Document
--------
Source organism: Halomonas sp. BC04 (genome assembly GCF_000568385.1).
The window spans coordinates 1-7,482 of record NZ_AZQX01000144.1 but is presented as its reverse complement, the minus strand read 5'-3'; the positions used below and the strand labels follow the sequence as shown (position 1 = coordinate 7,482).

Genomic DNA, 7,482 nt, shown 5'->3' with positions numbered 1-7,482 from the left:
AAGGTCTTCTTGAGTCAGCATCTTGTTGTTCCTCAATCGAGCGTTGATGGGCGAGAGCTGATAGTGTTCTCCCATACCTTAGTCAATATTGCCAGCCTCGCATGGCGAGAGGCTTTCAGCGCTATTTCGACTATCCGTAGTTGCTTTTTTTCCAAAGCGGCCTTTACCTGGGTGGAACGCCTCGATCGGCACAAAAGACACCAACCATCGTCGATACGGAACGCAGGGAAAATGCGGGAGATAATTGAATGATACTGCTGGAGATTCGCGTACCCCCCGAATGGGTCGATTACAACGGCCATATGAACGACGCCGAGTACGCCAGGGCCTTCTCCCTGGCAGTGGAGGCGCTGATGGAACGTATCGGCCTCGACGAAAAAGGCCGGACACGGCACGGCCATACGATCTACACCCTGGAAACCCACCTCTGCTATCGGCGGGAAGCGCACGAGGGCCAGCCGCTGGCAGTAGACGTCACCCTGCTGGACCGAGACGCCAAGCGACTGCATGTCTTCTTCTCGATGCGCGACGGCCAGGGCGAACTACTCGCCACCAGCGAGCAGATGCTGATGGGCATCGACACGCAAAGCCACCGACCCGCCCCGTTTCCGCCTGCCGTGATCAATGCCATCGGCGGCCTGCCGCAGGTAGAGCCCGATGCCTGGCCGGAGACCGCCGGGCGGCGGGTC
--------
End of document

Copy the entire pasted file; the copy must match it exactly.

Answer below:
Source organism: Halomonas sp. BC04 (genome assembly GCF_000568385.1).
The window spans coordinates 1-7,482 of record NZ_AZQX01000144.1 but is presented as its reverse complement, the minus strand read 5'-3'; the positions used below and the strand labels follow the sequence as shown (position 1 = coordinate 7,482).

Genomic DNA, 7,482 nt, shown 5'->3' with positions numbered 1-7,482 from the left:
AAGGTCTTCTTGAGTCAGCATCTTGTTGTTCCTCAATCGAGCGTTGATGGGCGAGAGCTGATAGTGTTCTCCCATACCTTAGTCAATATTGCCAGCCTCGCATGGCGAGAGGCTTTCAGCGCTATTTCGACTATCCGTAGTTGCTTTTTTTCCAAAGCGGCCTTTACCTGGGTGGAACGCCTCGATCGGCACAAAAGACACCAACCATCGTCGATACGGAACGCAGGGAAAATGCGGGAGATAATTGAATGATACTGCTGGAGATTCGCGTACCCCCCGAATGGGTCGATTACAACGGCCATATGAACGACGCCGAGTACGCCAGGGCCTTCTCCCTGGCAGTGGAGGCGCTGATGGAACGTATCGGCCTCGACGAAAAAGGCCGGACACGGCACGGCCATACGATCTACACCCTGGAAACCCACCTCTGCTATCGGCGGGAAGCGCACGAGGGCCAGCCGCTGGCAGTAGACGTCACCCTGCTGGACCGAGACGCCAAGCGACTGCATGTCTTCTTCTCGATGCGCGACGGCCAGGGCGAACTACTCGCCACCAGCGAGCAGATGCTGATGGGCATCGACACGCAAAGCCACCGACCCGCCCCGTTTCCGCCTGCCGTGATCAATGCCATCGGCGGCCTGCCGCAGGTAGAGCCCGATGCCTGGCCGGAGACCGCCGGGCGGCGGGTC